Solved

running a stored procedure and ability to monitor within Access?

Posted on 2011-09-12
7
226 Views
Last Modified: 2012-05-12
i have an MDB front end which is supposed to run stored procedures off a SQL server on the same box.

the sp's are triggered manually by the end-user with via a form. no problems there.

however, i would also like to open another form which monitors the progress of the sp's. unfortunately, the MDB system is busy (hourglass) and will not update the monitor form (through the OnTimer property)

so unless there is another way to run sp's instead of a pass through query (or ADO recordset) i can't think of another way to separate the query process from the monitor form self updates.

i thought of calling the passthrough query which would be housed in another MDB file. any thoughts? thanks!
0
Comment
Question by:ironpen45
  • 4
  • 3
7 Comments
 
LVL 57
ID: 36524283
<< any thoughts?>>

 Have the SP write out updates to a log table, either as a series of records or update of a single status message field.

 Then in Access, have a form bound to that table.

Jim.
0
 

Author Comment

by:ironpen45
ID: 36524920
<< Have the SP write out updates to a log table, either as a series of records or update of a single status message field.>>

actually, the monitor form shows data from an attached SQL table, which is updated by the SP you're talking about.

the problem, again, is that the form doesn't get updated until the passthrough query is completed. i need the monitor form to update while the process is on-going.
0
 
LVL 57
ID: 36525408
In DAO, you can do something like this:

    sParam = sParam & "?"
    sql = "{?=call qrySoTransPost (" & sParam & ")}"
    Set conPost = GetSQLConnection()
    Set qdf = conPost.CreateQueryDef("", sql)
    qdf.ODBCTimeout = 0
    With qdf
         .Parameters(0).Direction = dbParamReturnValue
         .Parameters("@UserID") = GetCurrentUser()
       
        DoCmd.OpenForm "ServerStatus", "Post", 1000
         .Execute dbRunAsync
         While .StillExecuting
             DoEvents
         Wend
         If .Parameters(0) <> 0 Then
            DoCmd.Hourglass False
            MsgBox "Post failed@@" & .Parameters(0)
            .Close
            conPost.Close
         DoCmd.Close acForm,  "ServerStatus", " Post"
            Exit Sub
         End If
         DoCmd.Close acForm,  "ServerStatus", " Post"
         .Close
    End With

 Key being to specify the dbRunAsync argument.

Jim.
0
How your wiki can always stay up-to-date

Quip doubles as a “living” wiki and a project management tool that evolves with your organization. As you finish projects in Quip, the work remains, easily accessible to all team members, new and old.
- Increase transparency
- Onboard new hires faster
- Access from mobile/offline

 

Author Comment

by:ironpen45
ID: 36536208
jim. can this code be an OnLoad property for my "ServerStatus" form, instead of having it opened from another?
0
 

Author Comment

by:ironpen45
ID: 36536217
or can i run the stored procedure with the dbRunAsync argument?
0
 
LVL 57

Accepted Solution

by:
Jim Dettman (Microsoft MVP/ EE MVE) earned 500 total points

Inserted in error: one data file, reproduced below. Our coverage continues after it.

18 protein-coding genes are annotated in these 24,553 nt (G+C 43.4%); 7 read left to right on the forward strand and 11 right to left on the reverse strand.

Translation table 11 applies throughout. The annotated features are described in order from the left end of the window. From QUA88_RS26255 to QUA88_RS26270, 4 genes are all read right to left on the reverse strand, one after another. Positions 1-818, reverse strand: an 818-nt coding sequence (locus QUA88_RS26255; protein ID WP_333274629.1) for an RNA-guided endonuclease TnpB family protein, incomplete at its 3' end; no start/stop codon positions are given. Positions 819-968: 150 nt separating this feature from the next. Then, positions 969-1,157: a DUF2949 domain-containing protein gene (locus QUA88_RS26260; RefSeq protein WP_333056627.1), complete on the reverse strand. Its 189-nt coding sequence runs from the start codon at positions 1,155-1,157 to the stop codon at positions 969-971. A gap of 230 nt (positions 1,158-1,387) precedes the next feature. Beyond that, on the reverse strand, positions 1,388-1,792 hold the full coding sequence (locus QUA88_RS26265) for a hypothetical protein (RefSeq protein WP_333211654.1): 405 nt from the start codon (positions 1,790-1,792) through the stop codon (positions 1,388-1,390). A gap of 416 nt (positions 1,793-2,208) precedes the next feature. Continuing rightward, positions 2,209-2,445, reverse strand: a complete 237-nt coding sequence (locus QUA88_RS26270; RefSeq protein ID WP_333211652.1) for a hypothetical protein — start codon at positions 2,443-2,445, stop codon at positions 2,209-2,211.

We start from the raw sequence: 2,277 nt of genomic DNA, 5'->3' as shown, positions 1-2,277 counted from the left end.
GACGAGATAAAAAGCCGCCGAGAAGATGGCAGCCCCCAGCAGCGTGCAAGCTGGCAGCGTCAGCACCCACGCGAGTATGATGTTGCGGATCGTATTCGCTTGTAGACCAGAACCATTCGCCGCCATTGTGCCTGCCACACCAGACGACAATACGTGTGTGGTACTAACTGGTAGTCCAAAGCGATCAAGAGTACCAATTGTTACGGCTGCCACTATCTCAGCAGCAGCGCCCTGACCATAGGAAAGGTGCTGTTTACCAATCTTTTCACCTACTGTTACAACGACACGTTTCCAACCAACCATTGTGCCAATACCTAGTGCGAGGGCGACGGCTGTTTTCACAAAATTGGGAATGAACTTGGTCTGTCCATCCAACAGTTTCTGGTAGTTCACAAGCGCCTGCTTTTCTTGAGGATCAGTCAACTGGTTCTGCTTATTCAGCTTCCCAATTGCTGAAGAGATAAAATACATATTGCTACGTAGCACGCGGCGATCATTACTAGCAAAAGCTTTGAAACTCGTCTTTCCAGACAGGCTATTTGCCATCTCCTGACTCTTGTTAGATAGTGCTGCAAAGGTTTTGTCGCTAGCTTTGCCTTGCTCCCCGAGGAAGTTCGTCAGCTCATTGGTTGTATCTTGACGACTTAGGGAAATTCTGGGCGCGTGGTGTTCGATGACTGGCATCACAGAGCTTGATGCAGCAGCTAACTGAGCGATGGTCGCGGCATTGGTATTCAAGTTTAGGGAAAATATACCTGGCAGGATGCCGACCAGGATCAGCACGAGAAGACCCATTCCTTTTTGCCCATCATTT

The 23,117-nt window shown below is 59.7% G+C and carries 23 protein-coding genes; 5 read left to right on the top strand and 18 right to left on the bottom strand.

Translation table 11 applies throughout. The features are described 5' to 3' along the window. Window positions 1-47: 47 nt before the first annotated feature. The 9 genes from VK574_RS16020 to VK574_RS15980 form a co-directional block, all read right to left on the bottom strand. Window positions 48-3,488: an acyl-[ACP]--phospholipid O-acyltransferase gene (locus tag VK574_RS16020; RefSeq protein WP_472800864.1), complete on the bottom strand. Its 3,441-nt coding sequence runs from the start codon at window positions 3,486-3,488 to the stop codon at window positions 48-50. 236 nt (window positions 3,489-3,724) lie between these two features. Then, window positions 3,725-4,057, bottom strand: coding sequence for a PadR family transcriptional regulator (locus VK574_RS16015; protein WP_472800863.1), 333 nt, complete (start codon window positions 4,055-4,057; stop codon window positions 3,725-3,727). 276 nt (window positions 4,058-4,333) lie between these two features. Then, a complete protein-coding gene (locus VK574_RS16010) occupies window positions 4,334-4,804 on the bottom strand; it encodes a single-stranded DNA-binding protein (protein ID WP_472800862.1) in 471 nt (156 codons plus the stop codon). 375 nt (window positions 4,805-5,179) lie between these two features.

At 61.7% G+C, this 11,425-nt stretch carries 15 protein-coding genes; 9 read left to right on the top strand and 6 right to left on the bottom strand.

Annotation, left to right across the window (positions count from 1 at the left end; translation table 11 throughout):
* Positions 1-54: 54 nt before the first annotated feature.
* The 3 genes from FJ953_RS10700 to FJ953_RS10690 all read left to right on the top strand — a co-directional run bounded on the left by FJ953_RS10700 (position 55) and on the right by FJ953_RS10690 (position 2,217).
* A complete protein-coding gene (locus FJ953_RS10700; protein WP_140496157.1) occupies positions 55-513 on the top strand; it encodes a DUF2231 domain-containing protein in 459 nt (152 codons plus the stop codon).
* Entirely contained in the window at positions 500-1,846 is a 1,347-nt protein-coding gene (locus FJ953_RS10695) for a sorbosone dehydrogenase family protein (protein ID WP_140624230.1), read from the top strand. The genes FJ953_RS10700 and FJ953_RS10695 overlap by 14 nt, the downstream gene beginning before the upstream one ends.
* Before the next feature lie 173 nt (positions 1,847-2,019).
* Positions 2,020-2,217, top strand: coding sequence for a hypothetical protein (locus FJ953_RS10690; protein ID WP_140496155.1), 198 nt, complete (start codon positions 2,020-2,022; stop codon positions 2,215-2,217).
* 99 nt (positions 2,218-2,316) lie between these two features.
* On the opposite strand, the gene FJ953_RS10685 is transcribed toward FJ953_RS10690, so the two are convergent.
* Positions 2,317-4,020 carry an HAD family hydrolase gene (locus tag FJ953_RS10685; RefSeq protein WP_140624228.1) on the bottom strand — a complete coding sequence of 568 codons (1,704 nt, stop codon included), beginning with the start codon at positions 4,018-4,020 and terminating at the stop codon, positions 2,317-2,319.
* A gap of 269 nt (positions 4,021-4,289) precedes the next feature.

ID: 36536374
 Not sure I understand the question.  You need to use the dbRunAsync argument in order for VBA to continue execution once you called the stored proc.

  Beyond that, how you manage the status messaging is up to you.  In the above, that was done with a status form.  The status form was bound to a logging table, which would be cleared by the status form when it was opened.

  The SP then would write to the logging table as it processed.

  When it was done (.StillExecuting = False), the status form would be closed.

Jim.
0
 

Author Closing Comment

by:ironpen45
ID: 36588738
thanks JDettman. i used the dbRunAsync argument in a variation of the code and now works fine.
0

Featured Post

How your wiki can always stay up-to-date

Quip doubles as a “living” wiki and a project management tool that evolves with your organization. As you finish projects in Quip, the work remains, easily accessible to all team members, new and old.
- Increase transparency
- Onboard new hires faster
- Access from mobile/offline

Join & Write a Comment

This article is a continuation or rather an extension from Cascading Combos (http://www.experts-exchange.com/A_5949.html) and builds on examples developed in detail there. It should be understandable alone, but I recommend reading the previous artic…
In the previous article, Using a Critera Form to Filter Records (http://www.experts-exchange.com/A_6069.html), the form was basically a data container storing user input, which queries and other database objects could read. The form had to remain op…
Familiarize people with the process of utilizing SQL Server views from within Microsoft Access. Microsoft Access is a very powerful client/server development tool. One of the SQL Server objects that you can interact with from within Microsoft Access…
In Microsoft Access, learn how to “cascade” or have the displayed data of one combo control depend upon what’s entered in another. Base the dependent combo on a query for its row source: Add a reference to the first combo on the form as criteria i…

758 members asked questions and received personalized solutions in the past 7 days.

Join the community of 500,000 technology professionals and ask your questions.

Join & Ask a Question

Need Help in Real-Time?

Connect with top rated Experts

18 Experts available now in Live!

Get 1:1 Help Now